By Scott M. Johnson Herald Writer
SEATTLE — Better late than never.
That’s how the University of Washington softball team is approaching its newfound confidence and unexpected run in the NCAA tournament.
“It would’ve been nice to turn it around sooner,” Huskies coach Heather Tarr said Wednesday as her team prepared to face top-ranked Cal in an NCAA regional in Berkeley this weekend, “but no time like NCAA tournament to put your true game together.”
That the Huskies (39-17) are still playing comes as a surprise to just about everyone but themselves. A 4-16 finish over the final five weeks of Pacific-12 Conference play left UW in a tailspin heading into last weekend’s super-regional, and yet now only one opponent separates the Huskies from their third College World Series appearance in four seasons.
“This,” Tarr said, “is what we’ve been playing for all year long.”
And yet playing in another College World Series seemed like the least likely scenario for this year’s Huskies through April and the first half of May. A five-week slump and seven consecutive losses to end the regular season left UW in eighth place in the nine-team Pac-12, with no life raft in sight heading into the postseason.
But a stellar preseason, and some late stumbles by teams in other parts of the country, helped the Huskies earn the right to host last weekend’s super-regional. And UW went on to beat Harvard (twice) and Texas Tech by a combined score of 8-0 to advance.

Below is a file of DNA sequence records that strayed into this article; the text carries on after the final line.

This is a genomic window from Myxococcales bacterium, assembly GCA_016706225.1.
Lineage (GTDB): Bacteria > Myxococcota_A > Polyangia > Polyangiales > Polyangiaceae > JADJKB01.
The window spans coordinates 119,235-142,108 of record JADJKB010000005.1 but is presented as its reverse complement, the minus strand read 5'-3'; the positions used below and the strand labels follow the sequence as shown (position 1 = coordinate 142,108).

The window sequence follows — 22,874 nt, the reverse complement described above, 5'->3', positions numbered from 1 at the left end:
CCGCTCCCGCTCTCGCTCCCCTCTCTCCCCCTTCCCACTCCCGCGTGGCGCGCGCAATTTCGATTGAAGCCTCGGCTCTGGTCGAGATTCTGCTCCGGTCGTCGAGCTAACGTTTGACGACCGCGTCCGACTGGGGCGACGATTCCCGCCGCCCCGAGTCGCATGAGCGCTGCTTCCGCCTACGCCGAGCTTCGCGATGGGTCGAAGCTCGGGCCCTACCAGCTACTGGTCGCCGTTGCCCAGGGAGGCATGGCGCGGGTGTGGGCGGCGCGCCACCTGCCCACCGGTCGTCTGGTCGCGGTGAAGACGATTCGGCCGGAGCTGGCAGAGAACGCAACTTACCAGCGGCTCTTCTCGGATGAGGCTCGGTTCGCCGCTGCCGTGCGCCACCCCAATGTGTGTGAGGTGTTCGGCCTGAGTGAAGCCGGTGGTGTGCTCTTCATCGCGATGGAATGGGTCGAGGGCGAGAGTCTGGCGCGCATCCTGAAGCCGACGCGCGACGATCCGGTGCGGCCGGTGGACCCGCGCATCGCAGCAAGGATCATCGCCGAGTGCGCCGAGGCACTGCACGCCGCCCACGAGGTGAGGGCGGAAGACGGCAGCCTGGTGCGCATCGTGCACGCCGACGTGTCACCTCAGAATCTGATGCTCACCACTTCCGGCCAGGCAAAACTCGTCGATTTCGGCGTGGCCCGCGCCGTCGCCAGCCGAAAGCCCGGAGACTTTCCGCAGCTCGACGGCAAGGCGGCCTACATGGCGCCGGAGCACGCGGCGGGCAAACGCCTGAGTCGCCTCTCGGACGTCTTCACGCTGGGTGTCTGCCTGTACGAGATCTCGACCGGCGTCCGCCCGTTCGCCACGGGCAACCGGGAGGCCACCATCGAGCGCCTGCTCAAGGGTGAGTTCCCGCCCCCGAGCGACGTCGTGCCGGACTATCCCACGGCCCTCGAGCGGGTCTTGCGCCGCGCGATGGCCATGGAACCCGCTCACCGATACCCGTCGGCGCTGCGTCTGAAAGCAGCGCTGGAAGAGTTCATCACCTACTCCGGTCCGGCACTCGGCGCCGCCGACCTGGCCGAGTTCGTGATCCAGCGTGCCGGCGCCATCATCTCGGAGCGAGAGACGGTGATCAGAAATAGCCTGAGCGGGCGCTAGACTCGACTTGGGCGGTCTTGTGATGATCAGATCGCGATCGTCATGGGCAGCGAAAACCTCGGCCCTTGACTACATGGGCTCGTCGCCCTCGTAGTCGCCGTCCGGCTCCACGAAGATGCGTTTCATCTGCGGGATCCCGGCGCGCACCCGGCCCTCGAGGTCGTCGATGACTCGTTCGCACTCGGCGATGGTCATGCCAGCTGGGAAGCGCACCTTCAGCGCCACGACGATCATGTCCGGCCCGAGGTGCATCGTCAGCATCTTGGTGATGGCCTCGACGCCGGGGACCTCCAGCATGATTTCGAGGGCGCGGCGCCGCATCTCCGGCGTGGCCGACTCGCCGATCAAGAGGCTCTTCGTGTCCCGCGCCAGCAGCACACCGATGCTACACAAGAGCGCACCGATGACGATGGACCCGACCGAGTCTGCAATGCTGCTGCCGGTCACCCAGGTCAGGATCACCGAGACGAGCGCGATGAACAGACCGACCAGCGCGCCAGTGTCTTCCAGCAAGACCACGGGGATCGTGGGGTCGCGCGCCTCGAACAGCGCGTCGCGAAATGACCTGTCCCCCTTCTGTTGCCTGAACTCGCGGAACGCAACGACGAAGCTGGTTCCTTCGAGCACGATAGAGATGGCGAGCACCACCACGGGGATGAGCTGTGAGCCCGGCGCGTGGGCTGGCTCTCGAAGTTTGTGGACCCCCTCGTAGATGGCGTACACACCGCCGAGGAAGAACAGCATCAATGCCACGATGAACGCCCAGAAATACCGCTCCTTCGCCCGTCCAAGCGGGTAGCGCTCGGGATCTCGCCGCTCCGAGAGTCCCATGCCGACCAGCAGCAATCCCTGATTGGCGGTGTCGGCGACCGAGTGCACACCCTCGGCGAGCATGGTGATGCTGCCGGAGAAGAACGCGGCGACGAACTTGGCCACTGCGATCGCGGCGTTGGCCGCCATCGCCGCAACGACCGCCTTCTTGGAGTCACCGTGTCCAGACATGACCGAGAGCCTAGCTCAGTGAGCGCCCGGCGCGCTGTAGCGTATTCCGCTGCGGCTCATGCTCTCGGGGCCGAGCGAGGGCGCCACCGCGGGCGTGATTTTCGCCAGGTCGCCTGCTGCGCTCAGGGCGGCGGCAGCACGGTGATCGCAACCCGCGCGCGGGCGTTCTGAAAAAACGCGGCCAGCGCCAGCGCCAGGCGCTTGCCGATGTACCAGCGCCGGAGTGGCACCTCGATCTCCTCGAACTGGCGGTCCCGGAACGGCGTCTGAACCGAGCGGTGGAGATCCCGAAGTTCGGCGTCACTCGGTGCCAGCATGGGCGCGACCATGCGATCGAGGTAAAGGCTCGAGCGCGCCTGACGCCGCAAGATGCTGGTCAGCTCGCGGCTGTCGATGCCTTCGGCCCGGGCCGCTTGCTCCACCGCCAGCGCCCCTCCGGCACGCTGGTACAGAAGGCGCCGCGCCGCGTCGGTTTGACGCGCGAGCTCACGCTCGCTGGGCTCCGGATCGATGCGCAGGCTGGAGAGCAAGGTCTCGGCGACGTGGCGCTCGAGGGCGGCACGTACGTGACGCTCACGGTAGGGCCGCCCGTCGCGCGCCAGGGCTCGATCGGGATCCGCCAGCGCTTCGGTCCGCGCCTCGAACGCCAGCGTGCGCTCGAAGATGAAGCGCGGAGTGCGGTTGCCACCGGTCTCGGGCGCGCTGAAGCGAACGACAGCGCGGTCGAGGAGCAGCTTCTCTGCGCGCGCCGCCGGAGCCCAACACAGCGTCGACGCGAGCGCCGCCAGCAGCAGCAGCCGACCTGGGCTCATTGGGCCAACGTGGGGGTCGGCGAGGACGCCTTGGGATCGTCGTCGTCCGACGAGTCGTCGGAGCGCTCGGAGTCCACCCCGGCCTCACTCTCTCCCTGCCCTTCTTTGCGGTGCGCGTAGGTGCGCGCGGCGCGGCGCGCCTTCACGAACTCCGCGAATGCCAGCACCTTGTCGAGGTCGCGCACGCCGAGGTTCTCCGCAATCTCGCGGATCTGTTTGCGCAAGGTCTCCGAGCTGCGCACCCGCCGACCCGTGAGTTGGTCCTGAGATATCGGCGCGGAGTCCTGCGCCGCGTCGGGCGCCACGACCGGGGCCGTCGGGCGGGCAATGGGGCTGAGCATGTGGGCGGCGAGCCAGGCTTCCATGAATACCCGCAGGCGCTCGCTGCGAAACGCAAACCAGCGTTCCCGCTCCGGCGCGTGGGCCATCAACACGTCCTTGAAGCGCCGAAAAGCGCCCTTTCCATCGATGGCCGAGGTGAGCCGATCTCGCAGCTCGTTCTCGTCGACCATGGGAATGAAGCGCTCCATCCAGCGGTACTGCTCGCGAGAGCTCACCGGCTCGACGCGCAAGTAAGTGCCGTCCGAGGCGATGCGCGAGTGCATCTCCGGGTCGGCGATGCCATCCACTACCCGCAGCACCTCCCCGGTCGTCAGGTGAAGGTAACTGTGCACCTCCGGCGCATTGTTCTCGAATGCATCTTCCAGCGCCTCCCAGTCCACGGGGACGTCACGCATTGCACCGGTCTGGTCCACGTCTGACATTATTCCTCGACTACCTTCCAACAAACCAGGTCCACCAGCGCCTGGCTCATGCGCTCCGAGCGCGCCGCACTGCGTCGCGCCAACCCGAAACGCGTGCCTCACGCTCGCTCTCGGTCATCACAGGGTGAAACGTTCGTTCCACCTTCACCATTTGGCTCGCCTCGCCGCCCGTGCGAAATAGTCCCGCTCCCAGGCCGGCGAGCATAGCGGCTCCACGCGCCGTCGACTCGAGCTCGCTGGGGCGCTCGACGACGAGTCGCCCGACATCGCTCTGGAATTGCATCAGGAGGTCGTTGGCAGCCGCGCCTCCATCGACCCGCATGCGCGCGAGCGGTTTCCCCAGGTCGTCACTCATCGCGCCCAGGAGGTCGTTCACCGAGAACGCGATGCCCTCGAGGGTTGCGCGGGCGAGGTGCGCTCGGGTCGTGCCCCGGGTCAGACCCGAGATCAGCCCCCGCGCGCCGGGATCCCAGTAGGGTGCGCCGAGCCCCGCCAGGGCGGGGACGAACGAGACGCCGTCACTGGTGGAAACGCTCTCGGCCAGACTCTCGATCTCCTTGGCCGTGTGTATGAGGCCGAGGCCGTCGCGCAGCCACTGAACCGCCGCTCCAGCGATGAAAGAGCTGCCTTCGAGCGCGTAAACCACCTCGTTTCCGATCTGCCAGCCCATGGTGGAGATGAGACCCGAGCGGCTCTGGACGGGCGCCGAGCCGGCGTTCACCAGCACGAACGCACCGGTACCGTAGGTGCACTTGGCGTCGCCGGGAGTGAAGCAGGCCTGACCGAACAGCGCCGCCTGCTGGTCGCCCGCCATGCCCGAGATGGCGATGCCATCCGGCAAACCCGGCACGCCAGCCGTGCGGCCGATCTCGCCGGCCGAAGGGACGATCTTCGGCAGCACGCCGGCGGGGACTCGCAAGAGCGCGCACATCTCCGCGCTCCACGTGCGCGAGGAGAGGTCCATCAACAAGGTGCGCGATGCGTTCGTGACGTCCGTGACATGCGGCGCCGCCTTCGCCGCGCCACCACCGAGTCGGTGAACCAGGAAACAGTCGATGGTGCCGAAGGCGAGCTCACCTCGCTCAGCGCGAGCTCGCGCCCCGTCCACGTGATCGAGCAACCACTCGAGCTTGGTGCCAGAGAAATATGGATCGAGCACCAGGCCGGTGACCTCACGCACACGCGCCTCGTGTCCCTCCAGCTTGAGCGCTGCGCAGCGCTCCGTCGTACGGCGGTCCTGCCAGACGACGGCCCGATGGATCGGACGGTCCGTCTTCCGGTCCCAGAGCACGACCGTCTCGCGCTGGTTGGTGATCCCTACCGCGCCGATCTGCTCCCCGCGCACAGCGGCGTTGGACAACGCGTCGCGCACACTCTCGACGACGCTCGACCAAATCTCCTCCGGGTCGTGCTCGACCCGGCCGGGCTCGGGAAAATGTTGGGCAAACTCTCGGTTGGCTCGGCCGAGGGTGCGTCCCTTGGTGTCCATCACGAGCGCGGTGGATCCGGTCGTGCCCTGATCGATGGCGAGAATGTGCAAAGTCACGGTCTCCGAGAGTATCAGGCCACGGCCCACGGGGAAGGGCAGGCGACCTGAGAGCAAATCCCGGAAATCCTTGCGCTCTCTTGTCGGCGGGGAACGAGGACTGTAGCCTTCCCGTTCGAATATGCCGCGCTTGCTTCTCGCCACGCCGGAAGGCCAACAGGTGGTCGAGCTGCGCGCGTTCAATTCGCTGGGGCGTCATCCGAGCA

“We feel like our energy was where it should have been all year,” senior outfielder Taylor Smith said about the successful turnaround. “I don’t know what took it that long. The energy in the dugout was unreal, and now we’re in a good spot to keep it rolling.”
Tarr admitted that the late-season collapse forced her to question her own strategies and take a long look at how she was handling the team. But in the end, her team snapped out of its funk when it mattered most.
“Did it kill us? No, it didn’t,” she said of the late-season swoon. “We proved to ourselves that we know how to compete, that we didn’t forget how to play the game.”
Standing in the Huskies’ way now is a team that is generally considered the favorite to win this year’s national title and which already has a three-game sweep of the Huskies under its belt. Cal (54-5) won its most recent three super-regional games by an aggregate score of 25-2 after getting upset by Arkansas early in that tournament.
UW’s Tarr is quick to point out that all three Husky losses to the Bears were close, including a 2-1 defeat March 30 that saw the Huskies come within one strike of winning the game before Cal rallied with two runs in the bottom of the seventh.
“By and large, if this team worries about itself and plays to its capabilities,” Tarr said, “we can play with anybody.”
This weekend, the Huskies will try to prove that they can play with the best team in the nation. They’ve been close twice but have yet to have Cal’s number.
After the way the regular season went, all UW cares about now is that it still has a chance.
“We’ve got the talent,” Tarr said. “It hasn’t come through every game, but we can do even more than we’re showing.”